Most of the conditions discussed above are the result of single gene disorders, inevitable in the presence of the gene. Restriction fragment length polymorphisms (RFLPs), the result of cleaving DNA with particular restriction enzymes, are used to make probes to locate the chromosome and the region on that chromosome of a particular defective gene. This usually involves taking DNA from a family in which a number of members have the genetic disease and comparing DNA markers of affected family members with healthy ones. Such markers have also been found for genes that may "predispose individuals to some forms of cancer, emphesema, juvenile diabetes, Alzheimer's disease, cleft palate, heart disease and mental illness" (p. 28), disorders for which the etiology is much more complex, as they include an important environmental component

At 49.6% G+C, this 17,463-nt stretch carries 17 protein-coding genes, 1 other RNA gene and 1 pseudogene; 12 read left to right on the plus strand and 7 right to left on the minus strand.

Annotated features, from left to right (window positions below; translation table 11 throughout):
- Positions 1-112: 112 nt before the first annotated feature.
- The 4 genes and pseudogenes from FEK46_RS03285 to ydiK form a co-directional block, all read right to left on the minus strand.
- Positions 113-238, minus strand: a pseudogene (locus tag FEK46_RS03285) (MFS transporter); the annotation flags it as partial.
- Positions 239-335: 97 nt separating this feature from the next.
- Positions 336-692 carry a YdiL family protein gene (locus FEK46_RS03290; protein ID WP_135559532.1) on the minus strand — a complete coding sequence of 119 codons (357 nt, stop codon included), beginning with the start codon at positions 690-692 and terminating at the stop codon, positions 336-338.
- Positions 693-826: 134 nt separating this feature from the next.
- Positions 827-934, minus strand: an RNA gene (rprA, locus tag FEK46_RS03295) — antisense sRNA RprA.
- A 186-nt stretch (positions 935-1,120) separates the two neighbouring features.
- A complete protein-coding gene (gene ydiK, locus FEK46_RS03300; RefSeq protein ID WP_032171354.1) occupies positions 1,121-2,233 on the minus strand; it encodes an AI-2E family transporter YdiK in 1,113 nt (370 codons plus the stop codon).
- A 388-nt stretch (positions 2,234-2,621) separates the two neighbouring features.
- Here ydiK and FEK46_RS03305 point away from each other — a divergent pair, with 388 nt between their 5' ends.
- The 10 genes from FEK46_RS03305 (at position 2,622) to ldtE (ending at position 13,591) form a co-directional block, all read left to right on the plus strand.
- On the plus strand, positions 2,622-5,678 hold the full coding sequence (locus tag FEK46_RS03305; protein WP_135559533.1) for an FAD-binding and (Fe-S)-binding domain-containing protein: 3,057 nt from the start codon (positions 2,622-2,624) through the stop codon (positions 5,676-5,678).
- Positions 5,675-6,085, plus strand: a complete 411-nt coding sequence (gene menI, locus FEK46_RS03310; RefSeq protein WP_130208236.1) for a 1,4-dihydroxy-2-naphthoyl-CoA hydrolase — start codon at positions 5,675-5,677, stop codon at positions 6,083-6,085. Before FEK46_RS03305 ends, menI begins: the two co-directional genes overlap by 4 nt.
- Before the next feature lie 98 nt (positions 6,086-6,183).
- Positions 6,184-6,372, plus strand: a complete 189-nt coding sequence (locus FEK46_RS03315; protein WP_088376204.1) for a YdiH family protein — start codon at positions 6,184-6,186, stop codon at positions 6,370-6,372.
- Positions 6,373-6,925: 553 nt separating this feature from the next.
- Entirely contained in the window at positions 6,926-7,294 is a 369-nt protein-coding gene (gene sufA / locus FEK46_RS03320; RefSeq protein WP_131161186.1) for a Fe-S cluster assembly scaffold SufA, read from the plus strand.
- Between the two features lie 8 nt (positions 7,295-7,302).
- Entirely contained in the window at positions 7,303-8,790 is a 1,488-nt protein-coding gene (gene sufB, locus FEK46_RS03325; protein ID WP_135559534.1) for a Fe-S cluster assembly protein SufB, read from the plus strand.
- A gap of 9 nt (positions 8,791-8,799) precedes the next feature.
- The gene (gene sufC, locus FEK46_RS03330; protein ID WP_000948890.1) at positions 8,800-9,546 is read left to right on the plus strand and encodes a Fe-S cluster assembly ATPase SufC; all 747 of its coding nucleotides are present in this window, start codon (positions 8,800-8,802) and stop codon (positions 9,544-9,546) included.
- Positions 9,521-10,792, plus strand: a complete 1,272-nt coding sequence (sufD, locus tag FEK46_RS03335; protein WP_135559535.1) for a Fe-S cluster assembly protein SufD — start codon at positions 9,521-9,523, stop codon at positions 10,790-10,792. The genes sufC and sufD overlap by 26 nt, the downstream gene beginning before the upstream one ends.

Diagnostic tests for mental illness are even more problematic. The authors quote the NIMH "Report to Congress on the Decade of the Brain" (1988), which predicts that "presymptomatic detection of psychiatric disease vill be routine." Subjects at risk for schizophrenia or depression may be identified before clinical symptoms appear. Here we have not only the problem of what use employers and insurance companies might make of these predictions, but how accurate they may be. A study published in 1983 of an Old Order Amish family located two markers on chromosome 11 that had the same pattern of inheritance in manic-depressive members of that family. It was assumed that the markers indicate the presence of a gene responsible for manic-depressive illness on that chromosome. The authors reported that only 60 to 70 percent of those with the markers actually became mentally ill. Moreover, some people in this family's pedigree became manic-depressive but lacked the markers. The presence of such a marker for such an illness should clearly not be defined as the disease in the absence of clinical manifestations. Since the publication of Dangerous Diagnostics the location of the gene has been retracted (Nature, 16 November 1989). This scenario does not invalidate the methods employed but points out the extreme caution needed in using genetic data to diagnose, much less predict, complex psychiatric diseases.